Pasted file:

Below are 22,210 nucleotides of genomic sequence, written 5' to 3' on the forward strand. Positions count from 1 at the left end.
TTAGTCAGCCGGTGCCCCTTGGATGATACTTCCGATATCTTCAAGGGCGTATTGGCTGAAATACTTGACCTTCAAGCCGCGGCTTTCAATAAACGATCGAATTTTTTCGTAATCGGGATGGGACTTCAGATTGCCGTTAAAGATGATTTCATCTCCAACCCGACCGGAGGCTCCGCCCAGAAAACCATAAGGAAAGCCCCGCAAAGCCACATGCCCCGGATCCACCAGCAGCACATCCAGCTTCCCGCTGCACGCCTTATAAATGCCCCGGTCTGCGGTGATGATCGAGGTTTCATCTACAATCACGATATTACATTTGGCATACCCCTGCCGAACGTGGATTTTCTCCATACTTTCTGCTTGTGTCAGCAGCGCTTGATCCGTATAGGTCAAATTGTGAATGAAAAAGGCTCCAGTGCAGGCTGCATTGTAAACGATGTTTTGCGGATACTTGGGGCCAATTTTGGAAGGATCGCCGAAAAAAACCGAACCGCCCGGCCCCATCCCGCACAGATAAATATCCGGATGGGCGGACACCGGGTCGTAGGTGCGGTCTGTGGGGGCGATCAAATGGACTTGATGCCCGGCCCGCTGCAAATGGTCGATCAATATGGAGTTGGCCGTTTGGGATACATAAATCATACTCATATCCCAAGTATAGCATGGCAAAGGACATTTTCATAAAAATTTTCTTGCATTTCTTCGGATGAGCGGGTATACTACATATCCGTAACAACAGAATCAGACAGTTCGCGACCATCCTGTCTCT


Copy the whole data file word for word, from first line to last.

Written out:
Below are 22,210 nucleotides of genomic sequence, written 5' to 3' on the forward strand. Positions count from 1 at the left end.
TTAGTCAGCCGGTGCCCCTTGGATGATACTTCCGATATCTTCAAGGGCGTATTGGCTGAAATACTTGACCTTCAAGCCGCGGCTTTCAATAAACGATCGAATTTTTTCGTAATCGGGATGGGACTTCAGATTGCCGTTAAAGATGATTTCATCTCCAACCCGACCGGAGGCTCCGCCCAGAAAACCATAAGGAAAGCCCCGCAAAGCCACATGCCCCGGATCCACCAGCAGCACATCCAGCTTCCCGCTGCACGCCTTATAAATGCCCCGGTCTGCGGTGATGATCGAGGTTTCATCTACAATCACGATATTACATTTGGCATACCCCTGCCGAACGTGGATTTTCTCCATACTTTCTGCTTGTGTCAGCAGCGCTTGATCCGTATAGGTCAAATTGTGAATGAAAAAGGCTCCAGTGCAGGCTGCATTGTAAACGATGTTTTGCGGATACTTGGGGCCAATTTTGGAAGGATCGCCGAAAAAAACCGAACCGCCCGGCCCCATCCCGCACAGATAAATATCCGGATGGGCGGACACCGGGTCGTAGGTGCGGTCTGTGGGGGCGATCAAATGGACTTGATGCCCGGCCCGCTGCAAATGGTCGATCAATATGGAGTTGGCCGTTTGGGATACATAAATCATACTCATATCCCAAGTATAGCATGGCAAAGGACATTTTCATAAAAATTTTCTTGCATTTCTTCGGATGAGCGGGTATACTACATATCCGTAACAACAGAATCAGACAGTTCGCGACCATCCTGTCTCT